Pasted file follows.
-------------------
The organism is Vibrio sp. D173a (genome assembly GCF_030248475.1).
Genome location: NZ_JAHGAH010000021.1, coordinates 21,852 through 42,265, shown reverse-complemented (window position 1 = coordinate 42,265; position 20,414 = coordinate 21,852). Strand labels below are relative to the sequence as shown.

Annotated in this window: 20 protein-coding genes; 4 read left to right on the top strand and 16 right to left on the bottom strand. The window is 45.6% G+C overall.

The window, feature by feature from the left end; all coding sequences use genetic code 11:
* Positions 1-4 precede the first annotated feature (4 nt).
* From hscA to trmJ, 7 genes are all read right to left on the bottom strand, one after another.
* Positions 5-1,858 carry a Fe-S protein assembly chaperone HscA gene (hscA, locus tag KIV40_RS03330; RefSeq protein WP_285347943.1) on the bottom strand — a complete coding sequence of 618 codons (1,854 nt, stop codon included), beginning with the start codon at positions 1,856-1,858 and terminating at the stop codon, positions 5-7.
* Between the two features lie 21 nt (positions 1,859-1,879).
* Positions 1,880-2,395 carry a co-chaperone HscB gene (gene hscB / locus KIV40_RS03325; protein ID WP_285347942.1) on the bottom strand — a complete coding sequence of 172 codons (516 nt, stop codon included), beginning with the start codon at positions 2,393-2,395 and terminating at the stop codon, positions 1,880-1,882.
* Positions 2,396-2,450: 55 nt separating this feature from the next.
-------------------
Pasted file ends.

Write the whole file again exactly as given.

The organism is Vibrio sp. D173a (genome assembly GCF_030248475.1).
Genome location: NZ_JAHGAH010000021.1, coordinates 21,852 through 42,265, shown reverse-complemented (window position 1 = coordinate 42,265; position 20,414 = coordinate 21,852). Strand labels below are relative to the sequence as shown.

Annotated in this window: 20 protein-coding genes; 4 read left to right on the top strand and 16 right to left on the bottom strand. The window is 45.6% G+C overall.

The window, feature by feature from the left end; all coding sequences use genetic code 11:
* Positions 1-4 precede the first annotated feature (4 nt).
* From hscA to trmJ, 7 genes are all read right to left on the bottom strand, one after another.
* Positions 5-1,858 carry a Fe-S protein assembly chaperone HscA gene (hscA, locus tag KIV40_RS03330; RefSeq protein WP_285347943.1) on the bottom strand — a complete coding sequence of 618 codons (1,854 nt, stop codon included), beginning with the start codon at positions 1,856-1,858 and terminating at the stop codon, positions 5-7.
* Between the two features lie 21 nt (positions 1,859-1,879).
* Positions 1,880-2,395 carry a co-chaperone HscB gene (gene hscB / locus KIV40_RS03325; protein ID WP_285347942.1) on the bottom strand — a complete coding sequence of 172 codons (516 nt, stop codon included), beginning with the start codon at positions 2,393-2,395 and terminating at the stop codon, positions 1,880-1,882.
* Positions 2,396-2,450: 55 nt separating this feature from the next.